4

I have an AWS EC2 Instance using EBS and I want to stop the use of the current private key, and use a new one. As I understand it, merely deleting the key pair on the AWS Console just deletes the public key and does not prevent access to the instance using the (old) private key via SSH.

I attempted a workaround (detailed here) but I realized this doesn't prevent the use of the old private key.

Is there any way to keep using this instance and prevent the use of the old private key and issue a new one, without having to create a new instance and re-install everything? Can you go into Linux and SSH and manually delete support for specific keys?

I can provide details about the instance configuration as needed.

4

As far as I know, EC2 key pairs, which appear on AWS console panel, are only used to initialize EC2 instances, granting you initial access to them with the provided key pair. Thus, deleting them on AWS console panel won't make a difference on existing instances.

To prevent the use of the old private key, you need to to edit the .ssh/authorized_keys file on your remote EC2 instance, removing the corresponding entry, which is the public key of your EC2 key pair.

Remember to add your new public key to authrozied_keys file, and test it before removing the old one, or you may be locked out of your EC2 instance.

To issue a new key pair, use ssh-keygen command on your local Linux machine, it's an interactive program when calling without arguments.

And use ssh-copy-id to automatically apply your new key to your instance.

  • So I'm trying to follow your instructions. On my local machine (Mac OSX 10.9) I used ssh-keygen to generate a public (.pub) and private (.pem) key file. Now how do I use ssh-copy-id to apply this key to my instance? When I use ssh-copy-id on my local machine it says command not found. – nhuff717 Sep 6 '14 at 0:22
  • If you cannot use ssh-copy-id, you may also add your public key manully in .ssh/authorized_keys file on your server. Just copy the content of your .pub key file into a seperate line of that file. – pallxk Sep 6 '14 at 0:29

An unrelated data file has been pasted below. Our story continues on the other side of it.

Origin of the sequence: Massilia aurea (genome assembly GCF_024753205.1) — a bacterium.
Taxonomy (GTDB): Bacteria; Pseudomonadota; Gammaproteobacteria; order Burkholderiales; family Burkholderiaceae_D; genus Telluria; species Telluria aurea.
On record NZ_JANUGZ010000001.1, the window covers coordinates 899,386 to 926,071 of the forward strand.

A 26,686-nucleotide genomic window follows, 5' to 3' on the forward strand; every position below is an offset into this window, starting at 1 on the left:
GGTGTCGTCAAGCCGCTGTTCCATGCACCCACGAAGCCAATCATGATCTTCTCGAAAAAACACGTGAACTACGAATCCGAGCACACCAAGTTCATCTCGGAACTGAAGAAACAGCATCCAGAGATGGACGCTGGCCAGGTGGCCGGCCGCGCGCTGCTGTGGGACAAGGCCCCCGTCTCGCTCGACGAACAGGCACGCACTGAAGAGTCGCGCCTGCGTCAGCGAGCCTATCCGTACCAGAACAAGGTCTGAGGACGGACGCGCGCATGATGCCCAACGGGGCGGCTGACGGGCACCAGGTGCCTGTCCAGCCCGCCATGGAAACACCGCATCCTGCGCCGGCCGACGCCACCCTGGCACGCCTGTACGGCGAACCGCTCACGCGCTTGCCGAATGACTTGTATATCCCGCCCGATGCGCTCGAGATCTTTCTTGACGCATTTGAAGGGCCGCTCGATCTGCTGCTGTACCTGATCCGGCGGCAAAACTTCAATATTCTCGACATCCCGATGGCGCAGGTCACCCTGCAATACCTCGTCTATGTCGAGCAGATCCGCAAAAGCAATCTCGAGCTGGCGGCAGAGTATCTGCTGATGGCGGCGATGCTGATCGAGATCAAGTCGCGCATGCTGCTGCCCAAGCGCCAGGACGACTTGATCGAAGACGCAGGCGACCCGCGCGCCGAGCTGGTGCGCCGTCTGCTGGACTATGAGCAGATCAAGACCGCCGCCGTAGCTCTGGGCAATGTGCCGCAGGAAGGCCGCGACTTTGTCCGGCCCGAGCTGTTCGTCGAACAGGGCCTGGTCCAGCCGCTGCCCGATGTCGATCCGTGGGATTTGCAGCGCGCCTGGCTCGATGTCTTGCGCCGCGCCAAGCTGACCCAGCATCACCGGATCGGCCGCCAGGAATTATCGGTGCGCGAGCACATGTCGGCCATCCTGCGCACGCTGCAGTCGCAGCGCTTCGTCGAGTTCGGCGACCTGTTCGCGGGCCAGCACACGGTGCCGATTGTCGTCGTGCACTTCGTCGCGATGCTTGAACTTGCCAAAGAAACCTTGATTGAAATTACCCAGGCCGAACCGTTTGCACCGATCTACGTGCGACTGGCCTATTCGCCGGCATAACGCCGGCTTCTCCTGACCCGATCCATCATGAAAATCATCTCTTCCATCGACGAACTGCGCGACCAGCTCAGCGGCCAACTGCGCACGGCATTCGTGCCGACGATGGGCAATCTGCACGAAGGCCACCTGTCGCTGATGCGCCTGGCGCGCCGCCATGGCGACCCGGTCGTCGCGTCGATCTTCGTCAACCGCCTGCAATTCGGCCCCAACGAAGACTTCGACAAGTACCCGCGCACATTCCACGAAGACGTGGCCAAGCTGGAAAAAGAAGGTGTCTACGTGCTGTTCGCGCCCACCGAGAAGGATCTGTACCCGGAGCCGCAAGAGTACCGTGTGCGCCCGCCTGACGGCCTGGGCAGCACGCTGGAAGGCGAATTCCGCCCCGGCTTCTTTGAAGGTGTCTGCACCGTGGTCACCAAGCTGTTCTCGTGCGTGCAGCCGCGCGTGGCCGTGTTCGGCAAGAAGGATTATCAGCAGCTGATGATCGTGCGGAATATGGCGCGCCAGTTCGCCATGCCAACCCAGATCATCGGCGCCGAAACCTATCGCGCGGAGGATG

• 1
    Great, so just to verify the steps (I am not a sys admin): 1. Generate the new key locally using ssh-keygen. 2. Add the contents of the .pub file to a new line of the .ssh/authorized_keys file on the EC2 Instance. 3. Verify that the newly add key works by using ssh -i new-key-file.pem user@ip. Does this sound right? – nhuff717 Sep 6 '14 at 0:34
  • Exactly. And delete your old public key entry, if you do not want it, in .ssh/authorized_keys file after all the operations you mentioned succeed. – pallxk Sep 6 '14 at 0:42
0

EC2 is just like any other Linux install if you're using Linux, so all you need to do is remove the old key from the authorized_keys file and delete the private key from the .ssh folder and the AWS console to ensure it doesn't come back.

If I remember right, the security keys in the web console generate the first keys that the new instances uses and provides access to the EC2 API (using tools or otherwise), but removing them doesn't remove them from your instances.

  • I will check in again once I look at that file and folder, but first do I need to do anything in /etc/ssh as well? – nhuff717 Sep 3 '14 at 14:27

Your Answer

By clicking “Post Your Answer”, you agree to our terms of service, privacy policy and cookie policy

Not the answer you're looking for? Browse other questions tagged or ask your own question.